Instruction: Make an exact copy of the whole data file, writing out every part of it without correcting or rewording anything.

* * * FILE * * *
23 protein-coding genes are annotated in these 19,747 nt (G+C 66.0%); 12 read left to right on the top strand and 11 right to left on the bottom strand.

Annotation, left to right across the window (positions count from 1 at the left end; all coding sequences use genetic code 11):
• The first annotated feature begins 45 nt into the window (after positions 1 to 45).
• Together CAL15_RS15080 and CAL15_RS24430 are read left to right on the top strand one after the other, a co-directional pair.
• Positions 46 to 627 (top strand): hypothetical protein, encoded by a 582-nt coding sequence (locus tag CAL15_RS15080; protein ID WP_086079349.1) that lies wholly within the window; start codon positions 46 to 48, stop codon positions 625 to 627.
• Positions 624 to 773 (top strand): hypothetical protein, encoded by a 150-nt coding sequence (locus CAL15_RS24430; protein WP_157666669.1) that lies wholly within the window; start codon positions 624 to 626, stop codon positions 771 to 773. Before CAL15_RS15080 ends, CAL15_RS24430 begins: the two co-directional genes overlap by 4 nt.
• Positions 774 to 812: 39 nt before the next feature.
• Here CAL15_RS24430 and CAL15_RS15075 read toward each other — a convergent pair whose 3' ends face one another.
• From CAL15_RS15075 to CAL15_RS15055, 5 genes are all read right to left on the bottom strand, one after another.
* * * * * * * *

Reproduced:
23 protein-coding genes are annotated in these 19,747 nt (G+C 66.0%); 12 read left to right on the top strand and 11 right to left on the bottom strand.

Annotation, left to right across the window (positions count from 1 at the left end; all coding sequences use genetic code 11):
• The first annotated feature begins 45 nt into the window (after positions 1 to 45).
• Together CAL15_RS15080 and CAL15_RS24430 are read left to right on the top strand one after the other, a co-directional pair.
• Positions 46 to 627 (top strand): hypothetical protein, encoded by a 582-nt coding sequence (locus tag CAL15_RS15080; protein ID WP_086079349.1) that lies wholly within the window; start codon positions 46 to 48, stop codon positions 625 to 627.
• Positions 624 to 773 (top strand): hypothetical protein, encoded by a 150-nt coding sequence (locus CAL15_RS24430; protein WP_157666669.1) that lies wholly within the window; start codon positions 624 to 626, stop codon positions 771 to 773. Before CAL15_RS15080 ends, CAL15_RS24430 begins: the two co-directional genes overlap by 4 nt.
• Positions 774 to 812: 39 nt before the next feature.
• Here CAL15_RS24430 and CAL15_RS15075 read toward each other — a convergent pair whose 3' ends face one another.
• From CAL15_RS15075 to CAL15_RS15055, 5 genes are all read right to left on the bottom strand, one after another.